ESA's Holger Krag wins Space Data Association T.S Kelso Award for Space Safety
Dr Holger Krag of the European Space Agency (ESA) has been recognised for his outstanding contributions to space flight safety and has been presented with the T.S Kelso award by the Space Data Association (SDA).
Dr Holger Krag has been a Space Debris Analyst in ESA’s Space Debris Office located in Darmstadt, Germany, since 2006. He has worked on establishing risk models and a collision avoidance system as well as contributing to the first space surveillance studies. In 2014, he was appointed Head of the Space Debris Office, which, among others, provides fundamental support to ESA’s then-Space Situational Awareness Programme. In 2019, he took over the position as the head of the programme and led its evolution into the new Space Safety Programme, which was established by ESA in 2019.
The award was presented by SDA Technical Adviser, Dan Oltrogge of COMSPOC, during the IAC 2022 conference on 20th September. Dan Oltrogge commented: “I am pleased to present the T. S. Kelso Award for Space Safety to its second recipient, Dr Holger Krag. His longstanding work and leadership at ESA to monitor, mitigate, and remediate space debris have been crucial in promoting operational flight safety and sustainability, and he is a very worthy recipient.”
Pascal Wauthier, Chairman, the Space Data Association, gave a virtual presentation during the event. He commented: “The T.S. Kelso Award is presented as a recognition of outstanding contributions to space-flight safety and celebrates and acknowledges substantial, innovative, long-term and practical contributions to the advancement of space safety and the preservation of the space environment. We were overwhelmed with the amount worthy entries received for the award this year. It was a tough decision for us all, but we agreed Holger should receive the award due to his enthusiasm and continuous support. His expert knowledge in collision avoidance is greatly appreciated by the SDA.”
On receipt of the award, Dr Holger Krag, said: “I am honoured to receive this award and to be recognised by the SDA for my work. It is extremely important for us to continue to share valuable knowledge, and to enhance and ensure flight safety. The SDA is an extremely valuable entity, helping to keep space safe for all.”
The award was voted for by the SDA Directors and presented during IAC in Paris.
The Space Data Association
The Space Data Association Limited (SDA) is a non-profit international association of satellite operators that supports the controlled, reliable, and efficient sharing of data critical to the safety and integrity of the space environment. The SDA is open to all satellite operators and other participants. Its membership comprises many of the world’s major satellite communications companies, as well as key scientific, remote sensing, and environmental satellite system operators.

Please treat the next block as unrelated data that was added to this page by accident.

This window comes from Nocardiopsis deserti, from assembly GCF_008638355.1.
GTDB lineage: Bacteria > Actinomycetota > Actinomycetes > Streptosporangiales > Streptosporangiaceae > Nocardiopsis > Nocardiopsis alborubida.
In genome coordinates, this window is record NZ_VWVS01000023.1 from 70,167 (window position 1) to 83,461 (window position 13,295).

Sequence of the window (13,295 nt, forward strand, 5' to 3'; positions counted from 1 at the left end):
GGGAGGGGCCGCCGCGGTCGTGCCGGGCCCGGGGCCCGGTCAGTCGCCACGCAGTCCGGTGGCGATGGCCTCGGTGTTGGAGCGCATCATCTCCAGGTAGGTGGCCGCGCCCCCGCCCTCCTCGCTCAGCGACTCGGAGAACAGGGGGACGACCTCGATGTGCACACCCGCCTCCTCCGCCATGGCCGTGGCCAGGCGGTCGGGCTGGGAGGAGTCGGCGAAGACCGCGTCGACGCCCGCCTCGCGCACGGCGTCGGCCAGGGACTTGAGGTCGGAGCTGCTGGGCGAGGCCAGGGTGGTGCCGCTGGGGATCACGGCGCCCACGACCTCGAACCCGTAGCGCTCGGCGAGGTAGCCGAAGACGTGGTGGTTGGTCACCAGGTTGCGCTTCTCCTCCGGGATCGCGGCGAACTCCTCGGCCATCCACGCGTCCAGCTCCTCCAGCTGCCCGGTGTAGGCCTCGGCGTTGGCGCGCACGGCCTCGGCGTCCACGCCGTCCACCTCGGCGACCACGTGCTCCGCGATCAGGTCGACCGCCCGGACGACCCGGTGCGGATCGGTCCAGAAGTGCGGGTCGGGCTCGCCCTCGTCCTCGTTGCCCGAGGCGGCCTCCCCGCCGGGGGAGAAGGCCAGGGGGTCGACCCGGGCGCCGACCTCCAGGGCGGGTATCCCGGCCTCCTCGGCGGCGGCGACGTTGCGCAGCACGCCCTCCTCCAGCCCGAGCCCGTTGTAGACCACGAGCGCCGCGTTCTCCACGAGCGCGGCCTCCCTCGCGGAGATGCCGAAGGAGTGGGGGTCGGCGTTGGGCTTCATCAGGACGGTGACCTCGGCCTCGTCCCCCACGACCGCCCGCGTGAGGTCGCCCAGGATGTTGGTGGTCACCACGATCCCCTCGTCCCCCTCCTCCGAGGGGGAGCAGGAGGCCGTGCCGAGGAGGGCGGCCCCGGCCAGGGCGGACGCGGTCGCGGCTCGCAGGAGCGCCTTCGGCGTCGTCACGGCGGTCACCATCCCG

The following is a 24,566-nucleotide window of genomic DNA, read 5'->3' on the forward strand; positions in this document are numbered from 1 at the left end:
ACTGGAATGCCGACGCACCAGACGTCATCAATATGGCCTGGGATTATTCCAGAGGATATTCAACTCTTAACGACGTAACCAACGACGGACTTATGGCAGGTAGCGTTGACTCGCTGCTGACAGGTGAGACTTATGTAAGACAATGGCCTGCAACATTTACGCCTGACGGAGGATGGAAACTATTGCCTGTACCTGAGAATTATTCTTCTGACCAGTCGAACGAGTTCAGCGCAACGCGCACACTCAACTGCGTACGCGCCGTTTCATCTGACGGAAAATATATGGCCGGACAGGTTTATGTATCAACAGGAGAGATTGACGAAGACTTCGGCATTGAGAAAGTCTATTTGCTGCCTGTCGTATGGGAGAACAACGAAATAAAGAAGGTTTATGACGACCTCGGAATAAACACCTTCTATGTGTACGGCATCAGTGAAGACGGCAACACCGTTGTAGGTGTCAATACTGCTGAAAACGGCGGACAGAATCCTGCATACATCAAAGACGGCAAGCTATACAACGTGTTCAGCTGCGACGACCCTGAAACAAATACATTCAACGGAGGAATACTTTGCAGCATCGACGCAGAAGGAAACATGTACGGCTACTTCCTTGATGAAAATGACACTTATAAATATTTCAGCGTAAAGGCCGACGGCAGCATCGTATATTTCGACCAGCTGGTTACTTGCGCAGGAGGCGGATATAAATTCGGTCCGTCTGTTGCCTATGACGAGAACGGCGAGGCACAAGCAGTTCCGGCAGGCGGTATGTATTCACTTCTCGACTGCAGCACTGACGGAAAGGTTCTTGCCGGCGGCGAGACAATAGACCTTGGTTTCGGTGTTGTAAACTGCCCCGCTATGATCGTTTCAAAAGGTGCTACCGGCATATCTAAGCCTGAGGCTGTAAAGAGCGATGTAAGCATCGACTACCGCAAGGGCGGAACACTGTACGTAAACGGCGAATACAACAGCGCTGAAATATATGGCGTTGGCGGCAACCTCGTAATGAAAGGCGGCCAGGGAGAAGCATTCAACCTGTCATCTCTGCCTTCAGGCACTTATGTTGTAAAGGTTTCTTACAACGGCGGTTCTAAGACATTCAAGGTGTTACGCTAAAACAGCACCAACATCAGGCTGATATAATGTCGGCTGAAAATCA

The Space Debris Office at ESOC
Since the launch of Sputnik on 4 October 1957, over 6000 launches have placed over 12 000 satellites into orbit.
The Space Debris Office at ESOC keeps an updated list of exactly how many satellites are currently in operation, and how many are no longer functioning. While scientific applications were for a long time the dominant users of satellites, commercial applications have recently surpassed them.
Space debris comprises the ever-increasing amount of inactive space hardware in orbit around the Earth as well as fragments of spacecraft that have broken up, exploded or otherwise become abandoned.
The debris field comprises burnt-out launch vehicle upper stages, dead or inactive spacecraft and other objects ranging in size from as big as an automobile to microscopic dust. To avoid damage to operational satellites, ESA uses a range of tools and information services to track and assess space debris.
The Agency has taken space debris seriously since the 1980s. In 1986, the Director General created a Space Debris Working Group with the mandate to assess the various issues of space debris. The Space Debris Office at ESOC was formed in 2006 and, since 2009, space debris has been included in core ESA programmes, all based primarily at ESOC.